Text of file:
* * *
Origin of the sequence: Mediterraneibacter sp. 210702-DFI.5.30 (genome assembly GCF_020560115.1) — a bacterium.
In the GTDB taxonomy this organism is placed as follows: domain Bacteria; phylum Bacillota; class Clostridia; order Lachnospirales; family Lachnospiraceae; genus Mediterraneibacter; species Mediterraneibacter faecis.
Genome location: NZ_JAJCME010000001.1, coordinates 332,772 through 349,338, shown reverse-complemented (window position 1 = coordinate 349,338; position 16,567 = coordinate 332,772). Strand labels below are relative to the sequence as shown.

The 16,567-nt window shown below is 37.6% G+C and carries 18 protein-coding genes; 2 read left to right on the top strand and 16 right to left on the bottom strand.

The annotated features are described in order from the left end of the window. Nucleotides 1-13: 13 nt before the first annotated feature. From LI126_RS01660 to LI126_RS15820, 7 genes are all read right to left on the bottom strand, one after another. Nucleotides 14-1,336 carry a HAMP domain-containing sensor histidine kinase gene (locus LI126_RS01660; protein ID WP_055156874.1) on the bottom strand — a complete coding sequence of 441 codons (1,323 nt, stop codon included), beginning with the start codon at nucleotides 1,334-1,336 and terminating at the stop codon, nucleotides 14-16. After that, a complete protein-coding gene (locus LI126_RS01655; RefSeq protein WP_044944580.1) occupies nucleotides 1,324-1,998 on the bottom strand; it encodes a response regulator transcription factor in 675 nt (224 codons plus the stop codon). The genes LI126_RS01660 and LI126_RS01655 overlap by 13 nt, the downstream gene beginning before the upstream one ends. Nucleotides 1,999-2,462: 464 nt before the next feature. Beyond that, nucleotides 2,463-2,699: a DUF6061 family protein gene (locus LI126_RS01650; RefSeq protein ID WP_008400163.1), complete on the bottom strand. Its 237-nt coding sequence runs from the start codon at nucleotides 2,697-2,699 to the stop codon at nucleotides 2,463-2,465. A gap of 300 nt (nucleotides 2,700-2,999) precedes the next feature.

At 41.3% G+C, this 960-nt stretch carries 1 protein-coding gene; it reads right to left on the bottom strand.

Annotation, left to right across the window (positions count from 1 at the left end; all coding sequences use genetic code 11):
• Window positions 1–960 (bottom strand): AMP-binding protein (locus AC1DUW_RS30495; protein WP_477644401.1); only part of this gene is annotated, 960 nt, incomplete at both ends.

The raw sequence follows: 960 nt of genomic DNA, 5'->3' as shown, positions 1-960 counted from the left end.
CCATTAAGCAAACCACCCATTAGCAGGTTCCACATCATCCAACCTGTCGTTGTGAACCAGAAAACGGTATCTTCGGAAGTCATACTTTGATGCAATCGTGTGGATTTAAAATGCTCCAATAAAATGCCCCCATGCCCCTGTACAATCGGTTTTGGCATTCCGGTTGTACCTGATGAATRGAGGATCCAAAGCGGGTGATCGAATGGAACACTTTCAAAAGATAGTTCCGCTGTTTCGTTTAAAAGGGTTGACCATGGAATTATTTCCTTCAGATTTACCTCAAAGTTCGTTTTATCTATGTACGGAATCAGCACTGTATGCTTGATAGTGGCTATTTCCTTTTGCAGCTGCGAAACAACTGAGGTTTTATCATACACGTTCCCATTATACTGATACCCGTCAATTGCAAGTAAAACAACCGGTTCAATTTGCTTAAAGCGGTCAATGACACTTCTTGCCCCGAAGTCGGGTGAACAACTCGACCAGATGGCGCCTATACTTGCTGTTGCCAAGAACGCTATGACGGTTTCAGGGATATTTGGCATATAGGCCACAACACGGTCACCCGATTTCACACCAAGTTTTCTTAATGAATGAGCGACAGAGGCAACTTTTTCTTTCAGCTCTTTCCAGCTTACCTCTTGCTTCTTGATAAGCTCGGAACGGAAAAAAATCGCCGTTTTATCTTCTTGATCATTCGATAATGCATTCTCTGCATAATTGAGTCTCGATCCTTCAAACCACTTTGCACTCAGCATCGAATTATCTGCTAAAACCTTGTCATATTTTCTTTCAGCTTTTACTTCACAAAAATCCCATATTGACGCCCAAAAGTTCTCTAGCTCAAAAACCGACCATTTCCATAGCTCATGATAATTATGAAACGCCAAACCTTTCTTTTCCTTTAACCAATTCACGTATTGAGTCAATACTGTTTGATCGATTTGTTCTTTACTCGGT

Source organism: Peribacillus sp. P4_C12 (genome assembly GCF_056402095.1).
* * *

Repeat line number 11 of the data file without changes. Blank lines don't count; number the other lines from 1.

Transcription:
Source organism: Peribacillus sp. P4_C12 (genome assembly GCF_056402095.1).